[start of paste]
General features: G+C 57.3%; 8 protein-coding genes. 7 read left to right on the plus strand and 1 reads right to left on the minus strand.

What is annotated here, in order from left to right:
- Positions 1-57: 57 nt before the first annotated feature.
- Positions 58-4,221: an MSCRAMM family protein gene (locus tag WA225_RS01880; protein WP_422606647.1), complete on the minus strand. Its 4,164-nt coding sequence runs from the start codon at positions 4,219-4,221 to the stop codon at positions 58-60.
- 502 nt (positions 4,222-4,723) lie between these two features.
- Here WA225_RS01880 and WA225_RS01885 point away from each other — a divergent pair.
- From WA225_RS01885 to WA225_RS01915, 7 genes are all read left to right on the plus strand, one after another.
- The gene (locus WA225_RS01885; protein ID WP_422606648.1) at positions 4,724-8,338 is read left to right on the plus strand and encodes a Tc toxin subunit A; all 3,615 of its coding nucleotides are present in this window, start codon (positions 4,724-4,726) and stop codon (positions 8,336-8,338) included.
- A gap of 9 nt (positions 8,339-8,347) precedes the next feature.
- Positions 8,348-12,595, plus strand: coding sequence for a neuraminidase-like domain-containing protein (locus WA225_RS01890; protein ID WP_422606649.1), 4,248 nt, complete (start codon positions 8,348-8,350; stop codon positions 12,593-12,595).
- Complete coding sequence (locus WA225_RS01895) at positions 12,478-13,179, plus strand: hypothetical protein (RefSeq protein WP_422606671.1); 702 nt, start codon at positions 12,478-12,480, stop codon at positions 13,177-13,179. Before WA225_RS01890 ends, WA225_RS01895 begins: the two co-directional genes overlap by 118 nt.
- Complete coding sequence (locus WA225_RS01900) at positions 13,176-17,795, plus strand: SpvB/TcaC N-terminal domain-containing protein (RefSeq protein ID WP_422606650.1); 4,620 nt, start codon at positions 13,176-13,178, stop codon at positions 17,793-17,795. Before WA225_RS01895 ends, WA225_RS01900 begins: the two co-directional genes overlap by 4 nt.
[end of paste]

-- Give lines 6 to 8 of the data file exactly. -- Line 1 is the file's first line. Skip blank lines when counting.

- Here WA225_RS01880 and WA225_RS01885 point away from each other — a divergent pair.
- From WA225_RS01885 to WA225_RS01915, 7 genes are all read left to right on the plus strand, one after another.
- The gene (locus WA225_RS01885; protein ID WP_422606648.1) at positions 4,724-8,338 is read left to right on the plus strand and encodes a Tc toxin subunit A; all 3,615 of its coding nucleotides are present in this window, start codon (positions 4,724-4,726) and stop codon (positions 8,336-8,338) included.